You know that feeling when you're sitting at the dinner table and your parents are fighting? And you don't know who to side with, because you love them both so much? Well that's how I'm feeling about the Taylor Swift and Nicki Minaj Twitter feud that's going on right now: mom and mom are fighting. And unlike when I was a teenager, this time around I can't just keep my eyes on my mashed potatoes and power through it; I've got to get to the bottom of it. And weirdly enough, it all started when the nominations for the 2015 MTV Video Music Awards were announced, and Minaj didn't receive a Video of the Year nod for "Anaconda," and escalated from there. And now, I don't know if I'm alone in this, but I had no idea that the VMAs were still a thing artists were interested in to quite this level. I guess if I really think about it, it's the most prestigious award ceremony honoring music videos, I just didn't put it together right away. In reality, these awards are just an indicative of the music industry as the Grammys or Billboard awards.
Plus, I was dead wrong about no one caring about the VMAs, especially when Minaj reacted to not receiving nominations for "Feeling Myself" or "Anaconda" in the Video of The Year category (Minaj was nominated, however, in the Hip Hop Video category). She took to Twitter and posted the following series of tweets expressing her displeasure, which started the supposed "feud" between Minaj and Swift:
Up until that point, Minaj was channelling her frustration toward MTV itself, but in the next couple, she made it clear that other artists aren't exempt from her criticism, particularly those who have received the accolades that she's been denied.
... and that seems to be what caught the attention of Swift, who got a Video of the Year nomination for "Bad Blood." It appears that Swift thought Minaj's tweet about the "slim-bodied" type of woman that MTV likes to reward was about her. She responded:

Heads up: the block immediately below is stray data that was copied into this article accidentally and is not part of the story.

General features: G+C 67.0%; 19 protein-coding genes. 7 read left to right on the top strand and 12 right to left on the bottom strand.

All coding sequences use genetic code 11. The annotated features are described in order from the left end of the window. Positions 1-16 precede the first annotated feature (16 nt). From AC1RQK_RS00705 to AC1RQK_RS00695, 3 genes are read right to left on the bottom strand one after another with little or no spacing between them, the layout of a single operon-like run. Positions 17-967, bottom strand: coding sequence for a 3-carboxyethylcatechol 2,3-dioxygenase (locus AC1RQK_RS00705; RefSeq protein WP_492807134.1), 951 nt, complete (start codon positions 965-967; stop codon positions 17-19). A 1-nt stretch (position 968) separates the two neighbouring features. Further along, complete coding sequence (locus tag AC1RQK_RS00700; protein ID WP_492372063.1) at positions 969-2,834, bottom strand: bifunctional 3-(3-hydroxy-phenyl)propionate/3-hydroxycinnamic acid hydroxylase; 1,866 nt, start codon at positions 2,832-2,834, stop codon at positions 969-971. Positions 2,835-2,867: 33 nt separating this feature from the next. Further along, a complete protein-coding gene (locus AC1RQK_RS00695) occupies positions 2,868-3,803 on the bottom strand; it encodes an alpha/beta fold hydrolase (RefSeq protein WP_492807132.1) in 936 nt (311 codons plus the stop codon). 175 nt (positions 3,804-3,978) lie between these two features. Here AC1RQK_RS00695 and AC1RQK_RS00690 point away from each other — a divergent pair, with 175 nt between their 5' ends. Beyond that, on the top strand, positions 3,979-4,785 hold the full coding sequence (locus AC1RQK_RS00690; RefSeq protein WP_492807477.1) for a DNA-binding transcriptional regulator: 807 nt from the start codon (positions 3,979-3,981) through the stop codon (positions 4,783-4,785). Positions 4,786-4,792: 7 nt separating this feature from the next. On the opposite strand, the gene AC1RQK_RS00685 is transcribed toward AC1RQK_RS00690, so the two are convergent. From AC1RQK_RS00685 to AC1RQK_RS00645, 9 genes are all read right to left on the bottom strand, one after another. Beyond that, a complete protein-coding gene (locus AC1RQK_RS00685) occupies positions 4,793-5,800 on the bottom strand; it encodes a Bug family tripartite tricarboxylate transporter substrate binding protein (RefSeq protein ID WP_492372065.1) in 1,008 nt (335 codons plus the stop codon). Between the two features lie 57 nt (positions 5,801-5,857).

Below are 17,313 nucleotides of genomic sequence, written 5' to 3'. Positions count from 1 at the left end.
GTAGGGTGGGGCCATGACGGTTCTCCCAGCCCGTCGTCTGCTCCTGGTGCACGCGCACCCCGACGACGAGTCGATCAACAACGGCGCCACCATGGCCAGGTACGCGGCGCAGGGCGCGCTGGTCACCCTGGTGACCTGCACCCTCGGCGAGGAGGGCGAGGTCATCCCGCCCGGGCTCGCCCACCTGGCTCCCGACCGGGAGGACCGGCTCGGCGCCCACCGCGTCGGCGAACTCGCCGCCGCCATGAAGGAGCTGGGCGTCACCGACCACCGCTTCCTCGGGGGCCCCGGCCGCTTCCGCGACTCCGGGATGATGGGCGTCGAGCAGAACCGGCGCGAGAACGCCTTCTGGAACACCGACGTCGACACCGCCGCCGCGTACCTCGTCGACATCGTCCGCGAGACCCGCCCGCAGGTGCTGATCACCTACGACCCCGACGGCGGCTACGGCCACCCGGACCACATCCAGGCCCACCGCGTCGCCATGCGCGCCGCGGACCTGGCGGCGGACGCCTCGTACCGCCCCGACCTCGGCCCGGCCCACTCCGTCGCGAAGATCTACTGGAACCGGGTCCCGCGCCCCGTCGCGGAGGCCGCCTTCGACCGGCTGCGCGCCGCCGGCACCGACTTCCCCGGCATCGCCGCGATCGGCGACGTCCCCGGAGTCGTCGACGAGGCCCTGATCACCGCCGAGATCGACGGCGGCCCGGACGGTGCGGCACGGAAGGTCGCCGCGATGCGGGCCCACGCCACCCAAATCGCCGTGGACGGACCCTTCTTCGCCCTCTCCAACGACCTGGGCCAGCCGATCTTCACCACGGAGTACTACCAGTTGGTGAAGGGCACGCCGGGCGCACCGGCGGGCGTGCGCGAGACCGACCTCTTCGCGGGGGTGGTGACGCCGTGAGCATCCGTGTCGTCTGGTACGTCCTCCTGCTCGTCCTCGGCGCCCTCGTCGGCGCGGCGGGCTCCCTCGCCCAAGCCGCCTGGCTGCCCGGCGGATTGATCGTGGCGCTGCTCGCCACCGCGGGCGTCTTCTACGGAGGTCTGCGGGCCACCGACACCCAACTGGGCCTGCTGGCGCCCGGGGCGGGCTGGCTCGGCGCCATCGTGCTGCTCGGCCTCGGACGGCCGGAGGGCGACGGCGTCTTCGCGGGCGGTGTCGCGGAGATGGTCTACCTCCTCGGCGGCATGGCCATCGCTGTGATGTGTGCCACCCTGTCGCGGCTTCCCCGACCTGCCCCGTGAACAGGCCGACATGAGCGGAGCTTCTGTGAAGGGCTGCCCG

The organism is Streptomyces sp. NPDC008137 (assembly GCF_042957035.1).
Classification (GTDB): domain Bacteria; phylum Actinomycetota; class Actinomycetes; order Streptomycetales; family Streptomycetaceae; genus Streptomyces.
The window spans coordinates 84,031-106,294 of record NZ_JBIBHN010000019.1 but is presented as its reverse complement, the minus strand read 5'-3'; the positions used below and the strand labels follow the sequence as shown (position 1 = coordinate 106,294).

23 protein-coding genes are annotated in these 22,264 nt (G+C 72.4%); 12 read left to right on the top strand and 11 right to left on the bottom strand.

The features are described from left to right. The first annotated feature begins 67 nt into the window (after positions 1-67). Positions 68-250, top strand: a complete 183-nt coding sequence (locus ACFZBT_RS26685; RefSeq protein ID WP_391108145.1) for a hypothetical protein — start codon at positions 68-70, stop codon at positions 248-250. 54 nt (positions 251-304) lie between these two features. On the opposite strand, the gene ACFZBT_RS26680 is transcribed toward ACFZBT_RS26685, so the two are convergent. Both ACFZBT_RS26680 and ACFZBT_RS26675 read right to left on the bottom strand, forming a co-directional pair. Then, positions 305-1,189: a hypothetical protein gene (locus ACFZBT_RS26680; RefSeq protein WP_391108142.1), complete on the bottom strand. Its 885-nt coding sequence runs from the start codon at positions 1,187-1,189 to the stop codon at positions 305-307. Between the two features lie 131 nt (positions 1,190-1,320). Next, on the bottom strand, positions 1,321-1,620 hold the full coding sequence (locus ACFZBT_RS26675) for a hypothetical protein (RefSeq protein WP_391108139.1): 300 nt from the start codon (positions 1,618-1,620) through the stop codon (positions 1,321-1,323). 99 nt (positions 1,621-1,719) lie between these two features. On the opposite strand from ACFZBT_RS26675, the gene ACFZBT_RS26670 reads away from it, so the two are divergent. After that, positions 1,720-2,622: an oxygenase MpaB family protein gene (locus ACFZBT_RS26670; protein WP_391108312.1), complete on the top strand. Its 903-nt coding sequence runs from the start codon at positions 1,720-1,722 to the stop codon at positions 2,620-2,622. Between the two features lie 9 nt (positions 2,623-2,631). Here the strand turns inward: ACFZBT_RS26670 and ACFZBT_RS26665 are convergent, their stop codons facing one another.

Hoo boy. A big part of me was expecting it to get heated from there, because Swift inserted herself into an already heated topic of conversation, but instead, Minaj denied that the tweet had been directed at Swift, seemingly deescalating the situation.
Minaj clarified that her comments were more of a condemnation of the racist undertones of the industry in general, consistently rewarding one group of people while other groups with similar contributions in the same field are shunted to the side or ignored. Minaj emphasized this with a few more tweets marveling at how quickly the media — specifically Ryan Seacrest — leaped to categorize her remarks as an "attack" on Swift, when in reality, Minaj's comments had nothing to do with the "Shake It Off" singer.
For her part, Swift swiftly backpedaled from the controversy, probably realizing she was out of her depth, and instead trying to mend things with Minaj.
Unfortunately, it looks like Swift might be leaving this conversation without even realizing what Minaj was trying to actually talk about. So let's all do better than that, and try to give real time and energy to the points Minaj is making. Furthermore, Minaj is going to have big conversations — that's who she is. She is going to make some other artists uncomfortable — but that's not for her to police or apologize for. Minaj is making a point about the industry and when artists are forced to really look at the issue, it might be a little uncomfortable. Too bad, Swift & Co.
And when we register this event as one artist "attacking" another, we're totally missing the point — just like Swift did — and we're never going to make any progress toward a solution. And that is a very big problem.